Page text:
The thought is that at 4 months, they start to understand that cry=eat and when they know you are in the room, they won’t really even attempt to self soothe when they know you are right there. And you are much more likely to respond to the slightest stirring than if they aren’t in your room. On the first night, he cried about 10 minutes but that was it. Last night he started crying at 11:00 (after only 4 hours) and I went in after about 10 minutes, fed him and then he slept until 5:00. So, even though it wasn’t the typical long stretch early, it was still a good sleep and I feel like a new person! And there has been no crying on any of the other nights. Just something that’s working for us – Good luck!

                1. I should also mention that we have been much more intentional and routined with daytime naps in the crib if we are home (aiming for at least one good crib nap per day.) I have three other kids so its just a fact of life that some naps have to be in the car seat. But I do think the day sleep helps the night sleep.

          2. Anna- I wonder if you’ll see this?
            I would like the name of your sleep consultant. I have a 3.5 month old and we’re having major problems with nighttime sleep (my first was much easier at night). Thanks in advance!

  2. Some of the babies in my mom’s group have 6:30 pm to 7 pm bedtimes. For some reason their moms tend to get a 5-6 hour stretch. I just can’t imagine putting my girl to bed for the night that early.

    Are Mazen’s eyes two different colors? Or is it just a trick of the lights?

  3. So what am I missing about going to sleep with a paci being bad? I’ve gotten comments about Linden’s paci use, but mainly from older people. Isn’t it recommended by doctors to prevent SIDS and also in Happiest Baby on the Block? The paci has saved us!!

    1. It’s one of those things where if it’s not a problem, then it’s no big deal. You’re lucky if you have a sleeper! But some babies wake up crying if it falls out or if they don’t know how to go to sleep without a paci and so the parents have to put it back in for them in the middle of the night. I can’t tell if it’s our cause or solution, but M sure loves it and often goes right back to sleep when I put one in (unless he’s hungry)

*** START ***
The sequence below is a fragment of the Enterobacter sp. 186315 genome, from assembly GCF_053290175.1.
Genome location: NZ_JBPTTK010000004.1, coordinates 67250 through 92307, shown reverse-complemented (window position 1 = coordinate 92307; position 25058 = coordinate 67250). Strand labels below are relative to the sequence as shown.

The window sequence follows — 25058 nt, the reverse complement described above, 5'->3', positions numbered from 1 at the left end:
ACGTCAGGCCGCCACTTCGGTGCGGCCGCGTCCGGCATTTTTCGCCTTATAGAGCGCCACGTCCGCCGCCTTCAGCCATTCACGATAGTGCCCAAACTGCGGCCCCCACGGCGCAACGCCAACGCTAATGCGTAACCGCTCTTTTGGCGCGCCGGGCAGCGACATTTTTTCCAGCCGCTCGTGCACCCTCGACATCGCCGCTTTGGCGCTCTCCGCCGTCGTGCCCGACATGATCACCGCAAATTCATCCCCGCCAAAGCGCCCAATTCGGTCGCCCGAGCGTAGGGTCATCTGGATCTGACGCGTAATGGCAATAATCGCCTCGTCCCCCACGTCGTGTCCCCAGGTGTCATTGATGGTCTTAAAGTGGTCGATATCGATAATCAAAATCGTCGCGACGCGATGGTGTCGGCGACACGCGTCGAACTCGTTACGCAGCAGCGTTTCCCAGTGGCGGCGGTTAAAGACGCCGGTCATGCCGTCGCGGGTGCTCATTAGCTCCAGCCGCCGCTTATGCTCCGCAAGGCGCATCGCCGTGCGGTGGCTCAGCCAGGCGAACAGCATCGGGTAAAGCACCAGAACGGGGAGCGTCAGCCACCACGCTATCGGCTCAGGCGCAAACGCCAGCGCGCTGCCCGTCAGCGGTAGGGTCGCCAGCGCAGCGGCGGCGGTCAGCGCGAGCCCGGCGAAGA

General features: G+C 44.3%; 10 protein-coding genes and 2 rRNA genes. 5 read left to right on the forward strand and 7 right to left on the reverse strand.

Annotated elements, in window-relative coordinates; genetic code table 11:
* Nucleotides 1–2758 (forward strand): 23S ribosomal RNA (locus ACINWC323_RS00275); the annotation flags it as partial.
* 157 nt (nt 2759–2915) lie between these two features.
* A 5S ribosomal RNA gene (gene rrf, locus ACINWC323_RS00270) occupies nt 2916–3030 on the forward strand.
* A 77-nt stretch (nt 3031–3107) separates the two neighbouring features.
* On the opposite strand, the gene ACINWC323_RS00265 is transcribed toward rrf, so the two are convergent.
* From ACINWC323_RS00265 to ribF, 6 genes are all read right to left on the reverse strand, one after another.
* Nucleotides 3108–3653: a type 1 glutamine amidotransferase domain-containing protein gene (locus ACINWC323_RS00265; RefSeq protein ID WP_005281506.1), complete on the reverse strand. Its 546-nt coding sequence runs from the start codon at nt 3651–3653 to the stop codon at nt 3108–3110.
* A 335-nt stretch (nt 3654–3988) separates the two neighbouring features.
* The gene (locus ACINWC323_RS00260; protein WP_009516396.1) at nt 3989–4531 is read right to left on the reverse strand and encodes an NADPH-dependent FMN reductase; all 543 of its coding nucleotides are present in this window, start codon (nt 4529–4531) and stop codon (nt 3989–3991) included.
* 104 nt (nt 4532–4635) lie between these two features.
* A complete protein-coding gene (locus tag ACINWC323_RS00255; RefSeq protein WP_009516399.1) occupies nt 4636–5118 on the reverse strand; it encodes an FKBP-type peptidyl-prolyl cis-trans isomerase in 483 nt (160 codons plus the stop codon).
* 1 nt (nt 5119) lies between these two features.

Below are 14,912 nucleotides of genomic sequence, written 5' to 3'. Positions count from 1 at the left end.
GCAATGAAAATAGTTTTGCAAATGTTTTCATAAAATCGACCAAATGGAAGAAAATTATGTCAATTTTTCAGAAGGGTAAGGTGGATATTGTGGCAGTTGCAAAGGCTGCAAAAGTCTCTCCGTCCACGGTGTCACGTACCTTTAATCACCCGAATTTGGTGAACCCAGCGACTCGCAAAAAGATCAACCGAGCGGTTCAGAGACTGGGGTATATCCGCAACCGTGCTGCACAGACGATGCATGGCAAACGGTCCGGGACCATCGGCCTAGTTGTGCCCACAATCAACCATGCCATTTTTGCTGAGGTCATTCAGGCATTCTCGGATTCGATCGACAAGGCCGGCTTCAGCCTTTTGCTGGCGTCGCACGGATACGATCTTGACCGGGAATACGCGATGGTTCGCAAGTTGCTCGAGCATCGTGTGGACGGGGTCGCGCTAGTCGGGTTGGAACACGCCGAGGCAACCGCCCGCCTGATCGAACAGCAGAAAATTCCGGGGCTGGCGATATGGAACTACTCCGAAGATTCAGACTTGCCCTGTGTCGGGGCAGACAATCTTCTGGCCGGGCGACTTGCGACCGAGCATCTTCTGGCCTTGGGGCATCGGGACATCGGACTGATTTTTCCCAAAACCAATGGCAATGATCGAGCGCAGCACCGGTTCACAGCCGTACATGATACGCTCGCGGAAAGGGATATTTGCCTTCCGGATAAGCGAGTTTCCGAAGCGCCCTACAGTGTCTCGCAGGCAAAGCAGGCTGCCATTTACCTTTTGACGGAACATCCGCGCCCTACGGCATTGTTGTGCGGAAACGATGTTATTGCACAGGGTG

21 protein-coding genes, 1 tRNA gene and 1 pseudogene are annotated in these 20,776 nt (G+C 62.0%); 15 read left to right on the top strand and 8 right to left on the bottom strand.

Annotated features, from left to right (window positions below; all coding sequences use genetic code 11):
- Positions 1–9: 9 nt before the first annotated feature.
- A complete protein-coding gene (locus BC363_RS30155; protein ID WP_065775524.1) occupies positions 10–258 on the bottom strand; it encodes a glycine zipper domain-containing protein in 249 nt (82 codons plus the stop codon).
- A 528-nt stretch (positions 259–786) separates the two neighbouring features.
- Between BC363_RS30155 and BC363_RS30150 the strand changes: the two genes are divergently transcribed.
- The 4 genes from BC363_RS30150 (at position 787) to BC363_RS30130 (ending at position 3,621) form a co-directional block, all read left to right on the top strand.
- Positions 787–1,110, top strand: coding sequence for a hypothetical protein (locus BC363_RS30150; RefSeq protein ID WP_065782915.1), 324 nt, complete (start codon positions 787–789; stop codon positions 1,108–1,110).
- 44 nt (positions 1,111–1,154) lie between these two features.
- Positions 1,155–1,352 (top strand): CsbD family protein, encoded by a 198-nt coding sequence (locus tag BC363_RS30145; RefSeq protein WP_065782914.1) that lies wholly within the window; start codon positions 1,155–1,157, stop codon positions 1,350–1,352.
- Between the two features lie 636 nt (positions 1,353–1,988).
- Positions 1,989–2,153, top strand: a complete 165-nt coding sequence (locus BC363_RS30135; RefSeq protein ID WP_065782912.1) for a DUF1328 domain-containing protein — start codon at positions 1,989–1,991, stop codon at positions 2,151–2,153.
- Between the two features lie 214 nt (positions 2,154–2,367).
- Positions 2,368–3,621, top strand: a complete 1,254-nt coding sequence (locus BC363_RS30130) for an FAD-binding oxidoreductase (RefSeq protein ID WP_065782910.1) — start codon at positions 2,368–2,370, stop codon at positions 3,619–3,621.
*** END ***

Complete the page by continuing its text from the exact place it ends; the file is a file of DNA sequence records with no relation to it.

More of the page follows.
1. I got this reply right as Kev was going in to plug Linden’s paci back in…ha!

        So of course, being paranoid about another thing screwing up my child, I had to go and consult the Internet about this and…I’m screwing up my child 🙂 No really, I guess I’m not too worried about it. She usually spits it out and doesn’t need it for the rest of the night. Plus, does anyone’s two month old go to bed sans boob, bottle or paci, at least at some point in the process? If so, I’d like to know how!

        I don’t think you should worry about M…and Dr Sears doesn’t think you should either! 🙂

        1. I used to use the paci to help my son sleep a lot in the first several months. On his own he’s mostly weaned from the paci. He was off for a few months (he’s 13 months) but with teething he will occassionally need it at night. Never during the day.

          It’s hard not to worry about the smallest things but I promise you aren’t screwing up your kid simply by letting him use a paci. So many people want you to think that their way is the best but you know your child and what he needs. If you are a loving parent who is trying their best it will all work out.

          1. I was worried about the paci addiction… but now I give her that pacifier when she is crawling around bc I know if I can see the paci then she hasn’t stuck something else in her mouth!! Sure we have ‘baaby proofed’ as best as we can, but you never know what she will find (For example, she was playing with our dresser drawer handles the other day, I figured ‘no big deal’… then I something else go into her mouth! She somehow managed to pull a screw out of the dresser! Didn’t even know they were loose!) I will deal w/ breaking the paci addiction later!!

  4. Quick recommendation for budget conscious nursing moms – you can use a cheap, stretchy v neck shirt for overnight nursing (just pop them out when needed). Old navys vintage line is great since its inexpensive and almost form fitting to reduce excess fabric near baby’s head.